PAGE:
the mike davies column july 2018

pete williams

A founding member of both Dexys and The Bureau, PETE WILLIAMS releases his third solo album, H.O.L.L.A.N.D., at the end of the month. First up is a taster in the form of the single Wild Whispers (Baseheart), a marching beat stomp driving the verses while the chorus has an airy, whispery form in a celebration of the invigorating effect of being out in the wild heart of nature.

simon fox

Previously the driving force of Grover, Lonesome Fox, World of Fox and noise trio Kendo Nagasaki, Simon Fox is currently fronting INDEPENDENT COUNTRY, an outfit that puts a country spin on indie hits. Following up 2016’s debut, Trailerparklife, August sees the release of The True Adventures of Independent Country, this time round featuring numbers from the likes of The Smiths, Inspiral Carpets, Pop Will Eat Itself and Pulp. It’s trailed by a single release of The Boo Radley’s 1995 hit Wake Up Boo given a Johnny Cash rhythm, some rockabilly guitar and an alt country rocking groove which, in tandem with a promo sampler that re-imagines The Arctic Monkeys’ I Bet You Look Good on the Dancefloor through the filter of These Boots Are Made For Walking, bodes well for the full collection.

we are muffy cover

Based in Cornwall they may be, but WE ARE MUFFY have a strong local connection in Nick Duffy from The Lilac Time who, in collaboration with fellow ex-pat Brummie Angeline Morrison, has put together The Charcoal Pool (Tapete), a debut album that variously draws on such influences as the Incredible String Band, Tyrannosaurus Rex, Sam Cooke, Max Romeo and Shirley & Dolly Collins with instrumentation that includes lyre, autoharp, trumpet, banjo music box, cutlery, bottle tops and broken china.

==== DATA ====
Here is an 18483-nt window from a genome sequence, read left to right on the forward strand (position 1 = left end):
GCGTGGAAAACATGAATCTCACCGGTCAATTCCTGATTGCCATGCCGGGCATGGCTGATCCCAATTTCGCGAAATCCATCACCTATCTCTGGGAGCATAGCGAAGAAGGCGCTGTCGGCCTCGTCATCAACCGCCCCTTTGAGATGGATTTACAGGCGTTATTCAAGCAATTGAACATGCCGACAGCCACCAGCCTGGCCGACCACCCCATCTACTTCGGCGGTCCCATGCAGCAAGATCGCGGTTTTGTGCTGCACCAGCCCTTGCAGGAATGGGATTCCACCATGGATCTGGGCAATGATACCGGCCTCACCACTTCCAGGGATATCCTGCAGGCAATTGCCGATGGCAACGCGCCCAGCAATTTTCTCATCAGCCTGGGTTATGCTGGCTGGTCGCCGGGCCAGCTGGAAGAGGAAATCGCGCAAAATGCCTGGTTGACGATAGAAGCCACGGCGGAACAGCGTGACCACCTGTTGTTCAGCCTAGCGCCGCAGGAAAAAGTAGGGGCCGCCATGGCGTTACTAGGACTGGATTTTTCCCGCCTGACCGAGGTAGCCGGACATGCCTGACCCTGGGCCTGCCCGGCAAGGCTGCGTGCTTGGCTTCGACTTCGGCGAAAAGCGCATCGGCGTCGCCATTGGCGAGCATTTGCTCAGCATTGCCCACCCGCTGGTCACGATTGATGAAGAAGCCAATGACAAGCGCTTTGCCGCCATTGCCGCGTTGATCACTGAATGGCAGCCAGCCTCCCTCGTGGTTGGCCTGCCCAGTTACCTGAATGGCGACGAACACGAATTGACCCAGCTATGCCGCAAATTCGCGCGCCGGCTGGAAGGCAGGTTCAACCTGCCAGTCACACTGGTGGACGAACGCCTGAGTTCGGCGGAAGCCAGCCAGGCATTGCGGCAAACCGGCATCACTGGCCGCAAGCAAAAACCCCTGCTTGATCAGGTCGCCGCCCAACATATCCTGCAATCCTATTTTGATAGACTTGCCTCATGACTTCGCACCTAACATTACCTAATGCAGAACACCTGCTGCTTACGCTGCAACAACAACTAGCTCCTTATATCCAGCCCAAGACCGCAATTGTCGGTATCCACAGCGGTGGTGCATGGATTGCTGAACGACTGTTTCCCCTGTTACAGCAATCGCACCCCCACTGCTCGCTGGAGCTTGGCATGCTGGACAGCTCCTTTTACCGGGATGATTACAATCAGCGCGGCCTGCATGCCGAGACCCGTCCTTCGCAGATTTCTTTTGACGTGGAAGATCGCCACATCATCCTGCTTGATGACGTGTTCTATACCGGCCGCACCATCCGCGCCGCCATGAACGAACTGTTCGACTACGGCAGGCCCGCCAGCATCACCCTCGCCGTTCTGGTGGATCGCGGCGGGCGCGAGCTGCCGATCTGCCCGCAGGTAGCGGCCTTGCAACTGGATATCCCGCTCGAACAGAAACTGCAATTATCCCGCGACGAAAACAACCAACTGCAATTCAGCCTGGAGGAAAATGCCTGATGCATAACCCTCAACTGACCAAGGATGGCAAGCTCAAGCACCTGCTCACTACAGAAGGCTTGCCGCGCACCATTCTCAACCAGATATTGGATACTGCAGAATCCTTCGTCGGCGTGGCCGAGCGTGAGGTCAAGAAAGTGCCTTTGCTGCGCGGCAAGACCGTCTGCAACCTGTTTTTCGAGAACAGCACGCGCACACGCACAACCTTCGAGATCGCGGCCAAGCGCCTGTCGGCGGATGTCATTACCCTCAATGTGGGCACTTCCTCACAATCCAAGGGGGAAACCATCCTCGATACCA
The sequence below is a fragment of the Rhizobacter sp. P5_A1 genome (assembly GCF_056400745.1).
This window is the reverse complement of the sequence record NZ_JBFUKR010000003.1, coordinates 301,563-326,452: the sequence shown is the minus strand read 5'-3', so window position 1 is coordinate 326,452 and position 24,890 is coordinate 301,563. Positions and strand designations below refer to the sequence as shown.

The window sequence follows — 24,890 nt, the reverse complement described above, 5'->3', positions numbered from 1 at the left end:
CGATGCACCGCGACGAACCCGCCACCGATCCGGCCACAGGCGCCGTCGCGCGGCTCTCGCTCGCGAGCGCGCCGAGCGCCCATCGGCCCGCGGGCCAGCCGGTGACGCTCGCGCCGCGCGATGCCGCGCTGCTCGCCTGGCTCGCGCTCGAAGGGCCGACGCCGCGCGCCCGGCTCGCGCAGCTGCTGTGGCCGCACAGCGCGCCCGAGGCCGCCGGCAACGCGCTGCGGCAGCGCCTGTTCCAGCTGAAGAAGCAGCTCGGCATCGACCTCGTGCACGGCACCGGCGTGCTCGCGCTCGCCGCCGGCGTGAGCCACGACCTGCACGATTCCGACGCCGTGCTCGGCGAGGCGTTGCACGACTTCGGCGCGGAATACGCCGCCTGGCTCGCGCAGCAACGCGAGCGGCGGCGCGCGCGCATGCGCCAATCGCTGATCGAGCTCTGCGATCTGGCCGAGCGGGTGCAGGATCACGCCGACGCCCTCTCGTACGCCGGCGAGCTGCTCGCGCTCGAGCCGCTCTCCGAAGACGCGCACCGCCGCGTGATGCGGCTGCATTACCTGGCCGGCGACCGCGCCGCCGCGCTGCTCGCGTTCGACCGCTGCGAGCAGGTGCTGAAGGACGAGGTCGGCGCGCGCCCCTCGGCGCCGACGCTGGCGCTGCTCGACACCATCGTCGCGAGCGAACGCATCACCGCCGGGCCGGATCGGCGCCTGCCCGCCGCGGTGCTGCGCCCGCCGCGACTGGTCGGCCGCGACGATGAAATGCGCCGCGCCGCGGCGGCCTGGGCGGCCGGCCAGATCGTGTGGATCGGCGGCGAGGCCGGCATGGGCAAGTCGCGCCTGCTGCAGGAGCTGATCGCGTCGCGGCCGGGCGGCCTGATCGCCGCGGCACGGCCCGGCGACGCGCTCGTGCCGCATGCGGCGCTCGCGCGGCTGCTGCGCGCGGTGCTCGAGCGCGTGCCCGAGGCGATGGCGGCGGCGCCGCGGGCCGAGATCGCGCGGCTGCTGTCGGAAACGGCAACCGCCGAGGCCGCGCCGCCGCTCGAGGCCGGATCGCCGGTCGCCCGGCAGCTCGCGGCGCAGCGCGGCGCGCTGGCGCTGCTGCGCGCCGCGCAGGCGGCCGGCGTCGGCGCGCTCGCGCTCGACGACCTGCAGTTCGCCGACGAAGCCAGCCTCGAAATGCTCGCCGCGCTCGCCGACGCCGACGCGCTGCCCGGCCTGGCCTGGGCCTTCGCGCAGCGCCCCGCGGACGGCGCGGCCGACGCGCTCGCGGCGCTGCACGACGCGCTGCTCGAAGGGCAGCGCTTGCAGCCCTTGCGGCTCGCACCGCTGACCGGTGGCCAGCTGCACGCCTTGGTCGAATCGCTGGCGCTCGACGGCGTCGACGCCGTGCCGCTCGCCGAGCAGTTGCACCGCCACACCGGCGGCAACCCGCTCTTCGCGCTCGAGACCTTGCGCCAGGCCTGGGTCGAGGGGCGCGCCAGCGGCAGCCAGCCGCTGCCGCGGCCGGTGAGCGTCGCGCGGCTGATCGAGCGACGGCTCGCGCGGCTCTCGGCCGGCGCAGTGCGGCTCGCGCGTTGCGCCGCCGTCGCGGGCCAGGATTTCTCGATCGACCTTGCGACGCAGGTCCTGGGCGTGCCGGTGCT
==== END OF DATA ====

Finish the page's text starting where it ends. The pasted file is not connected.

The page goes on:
Mining memories of their home city, it’s a musically and lyrically whimsical affair that opens with the chugging ska-like rhythm of Civil Service, a Caribbean influence that also surfaces in more obvious form with Jacobean Reggae that blends dub with leafy folk. Trad folk seamed with brass percolates Precious Things while Frosted Candy, the first on which Morrison sings lead, is a 60s hued adolescent girl’s love song to the joys and mysteries of the makeup counter down the local chemists. She also weaves a psychedelic cobweb over the brooding and moodily atmospheric glockenspiel-tinted title track that has As much a hint of Billie Holiday to its DNA as it does the Collins sisters, the pair trading verses on the equally spidery, hand percussion dappled Unsuitable Footwear.

Elsewhere, Milk Bar has a specific local reference in being a portrait of life on the furthest reaches of the 56 bus route, back when Spaghetti Junction was still coffee cup rings on a map, the same hinterlands, 14 stops from the city centre, being the subject of the spooked, woodwind-coloured and jazzed Outskirts with its reference to smoking Menthol Consulates two Cortinas on the drive, and the cat brining in a dead pigeon that’s duly wrapped in a towel and put in the coalhouse.

Accompanied by what sounds like a wheezing pump organ The Map and the Light is a sort of minimalist lullaby, the 33-second Black Attracts Heat a slightly more folk-jazz diversion, while Strange Admixture, another Morrison showcase, is a languid summery haze that oddly reminds me of You Only Live Twice. It concludes with the childhood memories of the violin drone backed Coloured Pencils and, back to the spare folk template with a simple acoustic guitar pattern, the softly crooned The Lost Carpenter. Perhaps best described as avant-bucolic, it’s a hypnotically alluring affair. 2020